Sunday, May 27


All Good Things......

I concluded my time singing at Our Lady of Mount Carmel in Chicago today, which has prompted me to reflect on the privilege of working with such a wonderful ensemble, probably as good a choir as a non-professional could ever hope to join, and indeed at experiencing liturgy carried out so well. In the course of research some travels in the near future, I came across this quotation from Thomas Merton, on his experience at Corpus Christi in Manhattan, where I plan to be on the eponymous feast day two weeks from now:

The words, songs, ceremonies, signs, movements of worship are all designed to open the mind and heart of the participant to this experience of oneness in Christ. One reason why I am a Catholic, a monk and a priest today is that I first went to Mass, and kept going to Mass, in a Church where these things were realized. . . . There was nothing new or revolutionary about it; only that everything was well done, not out of aestheticism or rubrical obsessiveness, but out of love for God and His truth. It would certainly be ingratitude of me of I did not remember the atmosphere of joy, light, and at least relative openness and spontaneity that filled Corpus Christi at solemn High Mass.

Merton, I think, offers us some wisdom about carrying out effective liturgy in today's Church. This is especially true when he distinguishes how it was neither "new or revolutionary" nor done out of aestheticism or rubrical obsessiveness. How often in the past 40 years we have been subjected to the "new and revolutionary" getting in the way of worshipping in spirit and truth, letting novelty itself become the norm for our celebration rather than the liturgy itself. Yet there are two sides to this coin, and as Merton points out, we also need to avoid the dangers of aestheticism and rubrical obsessiveness which can cause us to miss the forest for the trees. This especially can take the form of making past forms and norms into absolute standards rather than a leaven, and not admitting that perhaps some change to them was and is necessary. It can also take the form, in some ways, of making our communities places where people feel judged rather than welcomed, subjected to some real or at the very least perceived norms that cause them to feel alienated or unworthy.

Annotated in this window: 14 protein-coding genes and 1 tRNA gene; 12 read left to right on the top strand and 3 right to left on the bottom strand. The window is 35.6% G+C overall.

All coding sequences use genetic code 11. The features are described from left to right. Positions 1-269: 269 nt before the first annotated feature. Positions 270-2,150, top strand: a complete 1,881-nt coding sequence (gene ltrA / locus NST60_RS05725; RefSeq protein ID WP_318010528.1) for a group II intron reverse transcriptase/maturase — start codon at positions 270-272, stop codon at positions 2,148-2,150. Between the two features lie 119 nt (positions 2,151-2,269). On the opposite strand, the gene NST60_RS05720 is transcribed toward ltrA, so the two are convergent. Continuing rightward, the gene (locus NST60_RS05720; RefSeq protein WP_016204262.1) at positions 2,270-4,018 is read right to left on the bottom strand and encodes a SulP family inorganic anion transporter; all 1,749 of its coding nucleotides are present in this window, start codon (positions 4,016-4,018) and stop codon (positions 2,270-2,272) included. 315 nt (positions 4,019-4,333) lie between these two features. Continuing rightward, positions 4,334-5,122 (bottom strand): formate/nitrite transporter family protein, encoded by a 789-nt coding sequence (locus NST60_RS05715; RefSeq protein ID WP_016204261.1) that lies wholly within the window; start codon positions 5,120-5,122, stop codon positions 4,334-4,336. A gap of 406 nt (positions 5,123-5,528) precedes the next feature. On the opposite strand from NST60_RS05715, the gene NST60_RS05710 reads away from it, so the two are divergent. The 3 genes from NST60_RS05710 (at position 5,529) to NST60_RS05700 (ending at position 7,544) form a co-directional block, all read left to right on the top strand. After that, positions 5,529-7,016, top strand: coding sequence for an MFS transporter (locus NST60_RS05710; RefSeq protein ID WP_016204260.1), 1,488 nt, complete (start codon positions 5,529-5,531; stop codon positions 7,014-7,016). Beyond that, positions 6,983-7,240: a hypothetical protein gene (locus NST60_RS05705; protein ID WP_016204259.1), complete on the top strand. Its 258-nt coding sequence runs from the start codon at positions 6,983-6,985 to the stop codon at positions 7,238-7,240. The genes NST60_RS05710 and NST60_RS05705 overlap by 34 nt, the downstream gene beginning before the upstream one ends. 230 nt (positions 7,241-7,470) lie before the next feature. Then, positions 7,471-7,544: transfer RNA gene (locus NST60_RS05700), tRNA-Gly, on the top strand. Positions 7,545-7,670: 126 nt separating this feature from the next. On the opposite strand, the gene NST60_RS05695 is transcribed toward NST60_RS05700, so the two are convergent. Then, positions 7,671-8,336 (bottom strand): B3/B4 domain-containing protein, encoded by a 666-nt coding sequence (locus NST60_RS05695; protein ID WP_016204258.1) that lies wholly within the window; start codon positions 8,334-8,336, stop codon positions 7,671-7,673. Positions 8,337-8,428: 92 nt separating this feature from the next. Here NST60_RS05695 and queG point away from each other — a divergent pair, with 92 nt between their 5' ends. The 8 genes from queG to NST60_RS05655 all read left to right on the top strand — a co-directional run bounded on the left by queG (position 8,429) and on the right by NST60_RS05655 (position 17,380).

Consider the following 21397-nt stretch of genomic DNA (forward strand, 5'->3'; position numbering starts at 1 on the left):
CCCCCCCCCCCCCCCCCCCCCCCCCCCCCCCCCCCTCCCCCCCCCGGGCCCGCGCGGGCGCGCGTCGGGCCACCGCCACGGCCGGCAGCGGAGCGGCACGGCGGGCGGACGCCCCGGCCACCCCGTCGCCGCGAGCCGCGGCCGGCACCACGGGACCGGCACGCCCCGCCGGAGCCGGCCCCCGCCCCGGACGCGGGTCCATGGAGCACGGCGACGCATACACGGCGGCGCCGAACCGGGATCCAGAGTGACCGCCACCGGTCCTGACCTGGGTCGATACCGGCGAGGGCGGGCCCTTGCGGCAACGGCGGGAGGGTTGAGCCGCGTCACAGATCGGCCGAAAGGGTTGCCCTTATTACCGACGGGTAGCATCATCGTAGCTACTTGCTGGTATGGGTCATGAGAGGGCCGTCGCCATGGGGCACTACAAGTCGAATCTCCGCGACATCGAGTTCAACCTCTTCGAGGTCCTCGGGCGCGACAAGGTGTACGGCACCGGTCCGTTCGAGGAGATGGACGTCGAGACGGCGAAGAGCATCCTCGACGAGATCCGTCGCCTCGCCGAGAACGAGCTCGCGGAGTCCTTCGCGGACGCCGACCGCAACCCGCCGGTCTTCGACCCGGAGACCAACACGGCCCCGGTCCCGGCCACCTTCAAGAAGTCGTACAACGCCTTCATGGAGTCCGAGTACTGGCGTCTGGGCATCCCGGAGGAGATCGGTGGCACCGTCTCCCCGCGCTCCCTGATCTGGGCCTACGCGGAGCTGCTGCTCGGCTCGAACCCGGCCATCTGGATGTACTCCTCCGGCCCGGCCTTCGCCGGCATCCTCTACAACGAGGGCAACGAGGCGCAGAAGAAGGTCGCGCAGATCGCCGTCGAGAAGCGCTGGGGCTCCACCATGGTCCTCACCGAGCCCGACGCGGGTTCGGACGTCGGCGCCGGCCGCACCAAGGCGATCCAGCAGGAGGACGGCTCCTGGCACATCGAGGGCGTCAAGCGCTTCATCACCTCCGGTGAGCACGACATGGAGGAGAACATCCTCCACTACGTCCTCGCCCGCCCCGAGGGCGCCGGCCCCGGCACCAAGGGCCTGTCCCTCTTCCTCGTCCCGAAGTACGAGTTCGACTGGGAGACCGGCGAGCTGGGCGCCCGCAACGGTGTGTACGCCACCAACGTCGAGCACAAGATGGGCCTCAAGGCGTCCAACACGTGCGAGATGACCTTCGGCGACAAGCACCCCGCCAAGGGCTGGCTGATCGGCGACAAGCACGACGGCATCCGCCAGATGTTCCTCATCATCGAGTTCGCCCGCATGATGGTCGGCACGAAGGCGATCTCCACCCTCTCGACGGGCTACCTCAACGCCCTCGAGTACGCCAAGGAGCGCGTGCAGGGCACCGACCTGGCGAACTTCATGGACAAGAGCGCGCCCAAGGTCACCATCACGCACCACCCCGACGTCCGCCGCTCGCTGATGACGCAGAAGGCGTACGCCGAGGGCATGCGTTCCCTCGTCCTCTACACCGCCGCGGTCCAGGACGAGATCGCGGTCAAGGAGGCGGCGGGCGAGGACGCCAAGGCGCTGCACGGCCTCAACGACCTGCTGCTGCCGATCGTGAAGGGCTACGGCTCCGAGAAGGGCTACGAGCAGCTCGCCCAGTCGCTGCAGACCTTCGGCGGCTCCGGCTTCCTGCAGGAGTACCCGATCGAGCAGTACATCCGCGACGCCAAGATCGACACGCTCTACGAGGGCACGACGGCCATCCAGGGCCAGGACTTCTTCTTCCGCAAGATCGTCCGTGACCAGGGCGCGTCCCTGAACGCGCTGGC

The antidote to this, as Merton says, is "the atmosphere of joy, light, and at least relative openness and spontaneity." This does not, of course, mean a shallow embrace of the external forms of joy and openness for their own sakes. Rather, what Merton means is that celebrating the liturgy well and being a community of faith should lead to these characteristics. This, of course, does not mean that chastisement or critique should not take place - but rather, that they should only take place within these contexts. Indeed, this means welcoming others and not piling up presuppositions for entrance into the community besides those that are intrinsic to faith and morals.

This also means presuming good will on the part of others until it is demonstrably proven otherwise. Indeed, I recently saw on another blog that in the conext of praising the Insitute of Christ the King's work here near the University of Chicago, they presumed that "undergraduates are too busy studying and have more interest in cooperating with the local manifestation of liberal, heretical Catholicism in the chaplaincy than in “speaking truth to power” and trying to find something better." This is sheer calumny, and maligns the work of good people without the slightest knowledge of the context - simply presuming that campus ministries are this way. While this may reflect some people's experience, it is not the case in this one, nor should it be projected in this way simply to advance a traditionalist agenda through the means of the Institute.

Love and joy are gifts of the Holy Spirit, and we must receive them as such and live them out in our lives. I have been grateful during my time in Chicago to find them, and indeed to find them combined with the pursuit of beauty, goodness, and truth. Indeed, I have realized precisely that the beauty of the Faith is not an ideology, but a lived experience of Christ through His Church. Let us be careful of trying to construct ideologies within the Church that wrongly alienating people by setting up boundary lines that are not there (based on, say, whether one frequently attends the Tridentine Mass) but rather by inviting them to experience the love and joy of the faith precisely through our own love and joy. This is the wonder of Pentecost, and ineed the wonder of the Church at her best.

* Pentecost at Mt. Carmel
Entrance Hymn: Come Holy Ghost
Sprinkling Rite: Engl. translation of Vidi Aquam, Monica Laughlin, OSB
Gloria: Andrews New Mass for Congregations, arr. Biery
Responsorial Psalm: Paul French
Sequence: Veni Sancte Spiritus, chant
Gospel Acclamation Verse: William Ferris
Offertory: Salmo 150, Ernani Aguiar
Eucharistic Acclamations: Danish Amen Mass, Kraehenbuehl
Our Father: Plainchant
Agnus Dei: William Ferris, Missa Brevis in A Major
Communion: O Spirit of the Living God, Tye, arr. French
Closing Hymn: Come Down, O Love Divine

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